When you enroll in any Medicare Advantage plan, you will still get all Original Medicare covered services, but you may also obtain extra benefits and services not offered by Original Medicare, and/or you may be able to reduce your out-of-pocket costs. The extra benefits and services you receive and/or the amount of money you save will depend on which Medicare Advantage plan you choose, according to Medicare.org.

Caution: Keep in mind, though, that because private insurance companies offer Medicare Advantage plans, they can change the extra benefits provided by the plan and decide (on an annual basis) whether they will continue participating in Medicare. Health care providers can also join or leave the plan at any time.

Caution: Depending on the Medicare Advantage plan you choose, you may decide to cancel an existing Medigap policy because you will no longer be able to use the additional coverage the policy provides. However, you should be aware that if you do so, you may be unable to get it back except in certain situations. If you've just become eligible for Medicare or if it is the first time you've enrolled in a Medicare Advantage plan, you may have special Medigap protections during your first year of coverage.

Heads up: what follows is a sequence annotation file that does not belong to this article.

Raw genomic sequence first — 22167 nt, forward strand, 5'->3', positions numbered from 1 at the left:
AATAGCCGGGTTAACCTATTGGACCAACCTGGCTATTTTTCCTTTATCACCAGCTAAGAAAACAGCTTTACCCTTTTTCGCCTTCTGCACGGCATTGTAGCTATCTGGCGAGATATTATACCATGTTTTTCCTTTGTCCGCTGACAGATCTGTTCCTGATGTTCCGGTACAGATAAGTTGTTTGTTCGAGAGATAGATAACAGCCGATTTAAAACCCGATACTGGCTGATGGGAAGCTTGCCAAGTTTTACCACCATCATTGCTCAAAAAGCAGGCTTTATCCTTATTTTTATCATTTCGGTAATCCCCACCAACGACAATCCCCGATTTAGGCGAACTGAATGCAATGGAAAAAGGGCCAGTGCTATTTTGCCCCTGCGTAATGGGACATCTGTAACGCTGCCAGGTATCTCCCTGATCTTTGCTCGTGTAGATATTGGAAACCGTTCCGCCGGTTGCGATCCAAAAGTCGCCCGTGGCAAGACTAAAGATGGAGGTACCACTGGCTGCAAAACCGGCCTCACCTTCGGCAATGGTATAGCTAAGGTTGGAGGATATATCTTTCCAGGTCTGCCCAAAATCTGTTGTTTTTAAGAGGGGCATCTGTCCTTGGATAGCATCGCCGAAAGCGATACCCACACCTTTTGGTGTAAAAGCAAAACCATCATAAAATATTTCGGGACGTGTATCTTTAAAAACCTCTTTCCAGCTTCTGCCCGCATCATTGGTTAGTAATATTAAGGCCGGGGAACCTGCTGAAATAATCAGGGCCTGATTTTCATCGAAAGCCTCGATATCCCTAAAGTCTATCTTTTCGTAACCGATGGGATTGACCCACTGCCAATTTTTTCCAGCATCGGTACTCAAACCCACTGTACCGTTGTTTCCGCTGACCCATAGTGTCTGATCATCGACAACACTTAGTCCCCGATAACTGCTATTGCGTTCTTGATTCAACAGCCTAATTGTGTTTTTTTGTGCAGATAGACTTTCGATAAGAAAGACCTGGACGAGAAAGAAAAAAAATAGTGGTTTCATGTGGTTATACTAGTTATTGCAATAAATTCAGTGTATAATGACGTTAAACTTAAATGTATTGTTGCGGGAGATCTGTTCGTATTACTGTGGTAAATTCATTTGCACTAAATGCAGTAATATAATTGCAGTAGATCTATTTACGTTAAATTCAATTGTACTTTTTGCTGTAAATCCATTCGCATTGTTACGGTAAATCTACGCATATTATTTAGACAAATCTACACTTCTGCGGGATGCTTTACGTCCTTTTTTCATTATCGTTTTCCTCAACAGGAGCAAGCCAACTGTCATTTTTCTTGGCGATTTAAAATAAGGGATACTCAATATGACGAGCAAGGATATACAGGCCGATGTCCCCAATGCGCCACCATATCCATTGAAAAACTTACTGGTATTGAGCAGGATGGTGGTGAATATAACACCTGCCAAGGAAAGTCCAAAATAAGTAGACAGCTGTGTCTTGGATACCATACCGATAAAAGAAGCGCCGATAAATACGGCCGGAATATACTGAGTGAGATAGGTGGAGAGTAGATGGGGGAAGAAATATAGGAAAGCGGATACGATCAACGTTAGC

There are different types of Medicare Advantage plan, according to Medicare.org:
•Health Maintenance Organization (HMO) Plans

•Preferred Provider Organization (PPO) Plans
•Private Fee-for-Service (PFFS) Plans
•Special Needs Plans (SNP)

Other, less common types of Medicare Advantage Plans include:
•HMO Point-of-Service (POS) Plans -- An HMO plan that may allow you to get some services out-of-network for a higher cost.
•Medical Savings Account (MSA) Plans -- An MSA plan combines a high deductible health plan with a bank account.

Tip: If you enroll in a Medicare Advantage private fee-for-service plan, you don't need a Medigap policy, and it generally isn't legal for any company to sell you one. However, you can keep an existing Medigap policy if you so choose, but your Medigap policy cannot reimburse you for any out-of-pocket costs you have under your Medicare Advantage plan.

Your out-of-pocket costs depend on:

•Whether the plan charges a monthly premium in addition to your Part B premium
•Whether the plan pays any of the monthly Part B premium (some plans offer this option, usually for an additional cost)